"There is no doubt. Socialist party, how is it? Germany’s National Socialist Party.”
Bolsonaro justified his answer by pointing to the Nazi’s full party name in 1930s and 1940s Germany: the National Socialist German Worker’s Party. While the party name included the word “socialist,” most of its political ideologies were not considered left-wing. Yad Vashem’s website states that Nazism in fact grew out of radical right-wing groups. Once the Nazis gained power in Germany, they arrested and in many cases murdered socialists, communists and others who opposed the party.
Bolsonaro sparked further controversy later in April when he said, “We can forgive. But we cannot forget,” speaking of the Holocaust at a meeting with evangelical pastors in Rio de Janeiro on April 11.
Yad Vashem’s president, Reuven Rivlin, appeared to respond to the comments on Twitter writing, “We will never forgive and never forget.” He went on to address political leaders’ responsibility in shaping public opinion, in what seemed to be a targeted response to Bolsonaro.
The Jewish people will always fight anti-Semitism and xenophobia. Political leaders are responsible for shaping the future. Historians describe the past and research what happened. Neither one should stray into the territory of the other— Reuven Rivlin (@PresidentRuvi) April 13, 2019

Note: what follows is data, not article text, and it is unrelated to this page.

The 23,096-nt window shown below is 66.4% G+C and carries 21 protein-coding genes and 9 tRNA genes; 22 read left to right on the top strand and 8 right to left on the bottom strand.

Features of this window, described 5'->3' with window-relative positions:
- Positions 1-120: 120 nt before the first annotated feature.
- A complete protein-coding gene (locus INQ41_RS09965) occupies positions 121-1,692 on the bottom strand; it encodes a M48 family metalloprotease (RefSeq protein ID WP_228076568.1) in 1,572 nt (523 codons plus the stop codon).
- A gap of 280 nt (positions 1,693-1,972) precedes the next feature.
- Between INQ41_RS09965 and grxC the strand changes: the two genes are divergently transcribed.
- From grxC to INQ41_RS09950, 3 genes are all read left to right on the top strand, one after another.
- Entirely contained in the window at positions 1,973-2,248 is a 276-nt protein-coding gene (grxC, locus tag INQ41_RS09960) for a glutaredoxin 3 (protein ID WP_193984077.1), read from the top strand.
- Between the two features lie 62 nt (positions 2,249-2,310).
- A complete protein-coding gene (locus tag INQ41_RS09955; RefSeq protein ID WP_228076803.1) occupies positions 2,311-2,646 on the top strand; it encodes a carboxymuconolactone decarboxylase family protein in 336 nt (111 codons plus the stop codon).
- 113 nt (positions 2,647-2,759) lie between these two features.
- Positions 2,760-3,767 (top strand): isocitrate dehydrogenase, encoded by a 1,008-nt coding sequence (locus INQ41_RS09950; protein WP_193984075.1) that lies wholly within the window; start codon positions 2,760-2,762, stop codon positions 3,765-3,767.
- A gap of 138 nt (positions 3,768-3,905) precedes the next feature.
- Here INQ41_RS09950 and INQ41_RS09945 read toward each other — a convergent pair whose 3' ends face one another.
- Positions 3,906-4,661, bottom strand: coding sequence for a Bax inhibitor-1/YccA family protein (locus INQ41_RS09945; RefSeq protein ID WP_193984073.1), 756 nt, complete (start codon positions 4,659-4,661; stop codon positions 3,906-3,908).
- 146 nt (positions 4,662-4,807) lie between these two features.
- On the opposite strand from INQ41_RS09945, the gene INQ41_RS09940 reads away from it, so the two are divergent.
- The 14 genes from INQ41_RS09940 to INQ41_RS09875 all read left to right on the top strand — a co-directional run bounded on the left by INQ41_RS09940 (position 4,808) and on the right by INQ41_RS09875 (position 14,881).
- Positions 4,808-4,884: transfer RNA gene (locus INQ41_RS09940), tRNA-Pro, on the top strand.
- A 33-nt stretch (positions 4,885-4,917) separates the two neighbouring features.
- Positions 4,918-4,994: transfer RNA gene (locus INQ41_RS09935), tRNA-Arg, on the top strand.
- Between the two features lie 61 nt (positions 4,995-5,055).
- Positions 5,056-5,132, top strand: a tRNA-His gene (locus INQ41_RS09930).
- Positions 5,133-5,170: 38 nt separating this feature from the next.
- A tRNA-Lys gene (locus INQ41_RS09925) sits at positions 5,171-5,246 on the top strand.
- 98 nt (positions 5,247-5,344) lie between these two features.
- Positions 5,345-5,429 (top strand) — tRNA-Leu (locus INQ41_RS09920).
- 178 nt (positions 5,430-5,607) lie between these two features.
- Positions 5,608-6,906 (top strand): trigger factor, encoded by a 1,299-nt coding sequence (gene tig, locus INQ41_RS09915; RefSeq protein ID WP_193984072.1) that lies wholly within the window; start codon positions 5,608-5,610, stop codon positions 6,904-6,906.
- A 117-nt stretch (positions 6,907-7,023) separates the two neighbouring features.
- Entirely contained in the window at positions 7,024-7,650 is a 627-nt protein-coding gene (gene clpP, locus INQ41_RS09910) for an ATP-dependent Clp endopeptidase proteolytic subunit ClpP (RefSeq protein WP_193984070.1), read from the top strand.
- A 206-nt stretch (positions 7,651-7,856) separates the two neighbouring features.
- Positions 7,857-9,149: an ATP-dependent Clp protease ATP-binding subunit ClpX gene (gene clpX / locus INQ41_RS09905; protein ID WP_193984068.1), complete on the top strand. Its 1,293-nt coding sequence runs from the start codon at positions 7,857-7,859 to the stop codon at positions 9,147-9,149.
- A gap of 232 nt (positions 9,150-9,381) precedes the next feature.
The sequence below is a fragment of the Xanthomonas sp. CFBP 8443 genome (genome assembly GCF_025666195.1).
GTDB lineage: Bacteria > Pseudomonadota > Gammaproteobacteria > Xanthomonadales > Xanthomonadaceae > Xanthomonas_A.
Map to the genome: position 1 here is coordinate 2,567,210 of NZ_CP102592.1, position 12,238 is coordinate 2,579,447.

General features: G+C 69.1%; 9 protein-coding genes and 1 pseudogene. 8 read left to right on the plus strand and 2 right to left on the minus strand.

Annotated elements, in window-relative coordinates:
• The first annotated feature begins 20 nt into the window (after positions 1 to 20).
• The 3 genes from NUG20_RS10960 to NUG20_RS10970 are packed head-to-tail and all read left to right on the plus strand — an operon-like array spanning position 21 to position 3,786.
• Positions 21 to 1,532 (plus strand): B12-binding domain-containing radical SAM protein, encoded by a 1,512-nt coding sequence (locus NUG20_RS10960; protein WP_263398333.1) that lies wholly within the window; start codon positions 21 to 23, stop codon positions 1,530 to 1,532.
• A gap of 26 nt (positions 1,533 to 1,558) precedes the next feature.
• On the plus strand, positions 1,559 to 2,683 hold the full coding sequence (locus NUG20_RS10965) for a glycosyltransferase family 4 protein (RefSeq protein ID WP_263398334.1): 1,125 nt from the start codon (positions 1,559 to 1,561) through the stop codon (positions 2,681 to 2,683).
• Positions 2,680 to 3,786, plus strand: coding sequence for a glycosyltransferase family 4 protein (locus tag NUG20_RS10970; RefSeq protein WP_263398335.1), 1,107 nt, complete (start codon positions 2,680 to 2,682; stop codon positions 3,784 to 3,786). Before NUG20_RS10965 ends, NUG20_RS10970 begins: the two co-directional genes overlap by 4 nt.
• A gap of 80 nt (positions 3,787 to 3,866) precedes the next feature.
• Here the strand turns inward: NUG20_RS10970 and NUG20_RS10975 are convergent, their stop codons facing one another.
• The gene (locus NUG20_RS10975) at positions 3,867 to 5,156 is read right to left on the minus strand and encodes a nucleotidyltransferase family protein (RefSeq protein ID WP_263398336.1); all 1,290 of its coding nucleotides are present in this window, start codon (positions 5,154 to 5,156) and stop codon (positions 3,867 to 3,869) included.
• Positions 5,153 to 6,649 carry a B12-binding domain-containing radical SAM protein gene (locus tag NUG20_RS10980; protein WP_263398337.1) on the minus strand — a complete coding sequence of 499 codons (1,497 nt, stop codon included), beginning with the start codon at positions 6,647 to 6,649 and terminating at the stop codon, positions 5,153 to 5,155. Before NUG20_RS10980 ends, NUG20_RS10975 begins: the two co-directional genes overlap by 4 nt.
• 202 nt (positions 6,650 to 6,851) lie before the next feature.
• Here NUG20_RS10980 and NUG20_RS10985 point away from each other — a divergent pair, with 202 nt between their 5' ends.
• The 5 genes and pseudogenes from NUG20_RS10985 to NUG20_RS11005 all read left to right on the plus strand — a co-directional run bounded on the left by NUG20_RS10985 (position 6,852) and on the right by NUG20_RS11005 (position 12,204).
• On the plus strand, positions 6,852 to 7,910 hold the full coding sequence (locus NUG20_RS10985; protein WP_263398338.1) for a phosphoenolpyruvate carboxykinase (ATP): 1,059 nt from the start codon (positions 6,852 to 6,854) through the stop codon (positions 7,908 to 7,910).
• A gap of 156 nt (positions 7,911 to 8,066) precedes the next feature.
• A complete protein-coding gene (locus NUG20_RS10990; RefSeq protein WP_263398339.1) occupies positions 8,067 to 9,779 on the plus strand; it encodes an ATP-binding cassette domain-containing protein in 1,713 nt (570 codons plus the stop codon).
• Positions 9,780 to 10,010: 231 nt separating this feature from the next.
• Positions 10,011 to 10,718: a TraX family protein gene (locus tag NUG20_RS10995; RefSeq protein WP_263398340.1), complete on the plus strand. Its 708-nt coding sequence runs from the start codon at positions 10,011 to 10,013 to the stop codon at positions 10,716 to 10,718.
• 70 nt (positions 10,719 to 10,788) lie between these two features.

Historians widely rebuff the notion that Nazism is a leftist movement. Deborah E. Lipstadt, a professor of modern Jewish history and Holocaust studies at Emory College, called it a “ludicrous idea that deserves to be discredited.”
“It’s a form of rewriting history for political purposes,” Lipstadt said.
Bolsonaro is not the first person to make this claim. Linking Nazism to a political side is a long-running trope. This iteration, where the Nazis are leftist, has spread widely online for almost a decade.
This isn’t just a tactic used by conservatives. Democrats have also called their rivals “Nazis,” distorting history in their own way.
“Everybody uses the slur fascism and socialism and Hitler as a method of tarring one’s opponents,” said Gavriel Rosenfeld, a professor of history at Fairfield University. “It’s not just that you’re discrediting your opponents, you’re also trying to separate your own movement from any kind of connection to Nazism.”
Misrepresenting history can set a dangerous precedent. Bolsonaro’s rewriting of Nazism’s past may have been meant as a nod to his base, but it has far-reaching consequences.
The video above breaks down how this false theory has spread online and explores the potential implications of Bolsonaro repeating the claim. This video is part of a new YouTube series from The Fact Checker. To catch up on past episodes, and not miss future ones, subscribe here.
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